Human Cytochrome P450 2A6 as a Case History: Flavors, Smoke, Blue Roses, New Drugs & Basics of a P450
Dr. Frederick P. Guengerich, Ph.D.
Dr. Guengerich will review several aspects of cytochrome P450 enzymes and help you understand:
- The significance of cytochrome P450 reaction in issues of drug metabolism and potential toxicity.
- The function of human cytochrome P450 enzymes and approaches to characterizing the functions of “orphan” enzymes which presently do not have established functions.
- The importance of cytochrome P450 enzymes from microorganisms in drug discovery.
- How cytochrome P450 enzymes can be utilized in drug discovery as well as development.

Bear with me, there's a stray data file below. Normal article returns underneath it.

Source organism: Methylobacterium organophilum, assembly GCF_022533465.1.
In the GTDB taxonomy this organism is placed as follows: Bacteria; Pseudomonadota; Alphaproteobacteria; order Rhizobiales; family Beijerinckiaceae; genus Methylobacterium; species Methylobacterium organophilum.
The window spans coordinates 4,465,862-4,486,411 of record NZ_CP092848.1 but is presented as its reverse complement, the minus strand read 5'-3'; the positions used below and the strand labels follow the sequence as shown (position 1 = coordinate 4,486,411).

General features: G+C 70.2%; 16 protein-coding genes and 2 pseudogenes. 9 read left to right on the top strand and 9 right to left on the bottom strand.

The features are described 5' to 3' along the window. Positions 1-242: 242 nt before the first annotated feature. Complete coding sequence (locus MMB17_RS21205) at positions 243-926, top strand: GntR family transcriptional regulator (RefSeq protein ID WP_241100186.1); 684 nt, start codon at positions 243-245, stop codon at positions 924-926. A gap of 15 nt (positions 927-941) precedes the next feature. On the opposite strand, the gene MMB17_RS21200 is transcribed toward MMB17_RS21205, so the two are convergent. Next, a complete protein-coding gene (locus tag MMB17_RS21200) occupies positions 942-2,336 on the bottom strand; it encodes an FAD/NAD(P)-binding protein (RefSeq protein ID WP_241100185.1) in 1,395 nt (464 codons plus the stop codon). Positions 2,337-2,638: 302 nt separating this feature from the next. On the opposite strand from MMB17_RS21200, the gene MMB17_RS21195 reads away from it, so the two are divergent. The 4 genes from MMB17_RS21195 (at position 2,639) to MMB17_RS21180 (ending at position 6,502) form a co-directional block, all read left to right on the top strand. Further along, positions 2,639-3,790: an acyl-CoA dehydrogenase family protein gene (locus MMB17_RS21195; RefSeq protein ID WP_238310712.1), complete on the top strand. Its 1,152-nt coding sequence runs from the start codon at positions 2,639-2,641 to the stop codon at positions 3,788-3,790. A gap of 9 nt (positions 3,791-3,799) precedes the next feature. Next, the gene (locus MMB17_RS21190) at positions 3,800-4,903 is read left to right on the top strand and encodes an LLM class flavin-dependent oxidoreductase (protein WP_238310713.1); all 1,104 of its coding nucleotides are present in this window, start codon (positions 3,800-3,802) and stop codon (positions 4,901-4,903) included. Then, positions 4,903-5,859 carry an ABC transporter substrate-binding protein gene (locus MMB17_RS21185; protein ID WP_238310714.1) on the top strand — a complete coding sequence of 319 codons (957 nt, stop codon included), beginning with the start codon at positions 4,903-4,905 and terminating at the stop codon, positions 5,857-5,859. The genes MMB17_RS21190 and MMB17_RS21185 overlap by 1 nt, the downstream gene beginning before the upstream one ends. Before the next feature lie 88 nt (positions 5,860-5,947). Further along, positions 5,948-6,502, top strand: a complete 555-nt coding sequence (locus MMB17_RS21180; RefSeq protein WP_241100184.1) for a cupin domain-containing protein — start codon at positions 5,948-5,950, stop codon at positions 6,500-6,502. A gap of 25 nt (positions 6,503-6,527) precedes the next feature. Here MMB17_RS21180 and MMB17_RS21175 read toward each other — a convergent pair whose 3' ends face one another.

Dr. Guengerich is a Professor of Biochemistry in the School of Medicine Vanderbilt University. Prof. Guengerich has been Director of the Center in Molecular Toxicology, an interdepartmental program at Vanderbilt, since 1981. His own research laboratory deals with the chemical and biological mechanisms by which drugs and cancer-causing chemicals are processed and the relevance to drug development, toxicity, and disease. A major area of interest is the enzymology of cytochrome P450 enzymes, which are the major catalysts involved in the metabolism of drugs. Studies with the recombinant human P450 enzymes involve the molecular basis for substrate and reaction discrimination, utilizing steady-state and pre-steady-state kinetics, binding analyses, and both site-directed and random mutagenesis approaches. He is an author or co-author of 492 original research articles and 124 invited reviews. He is or has been associate editor of 4 journals and on the editorial boards of 25. In 2001 he received the Earl Sutherland Research Prize, the highest research award given at Vanderbilt. He has also received research awards from a number of national and international scientific societies, including both the J. J. Abel (1984) and the B. B. Brodie (1992) Awards from ASPET, the 2003 North American Scientific Achievement Award from ISSX, the 2004 Distinguished Service Award form the American College of Toxicology, and the 2005 Wm. C. Rose Award from ASBMB. In 2002 he received an honorary doctorate from the University of Paris.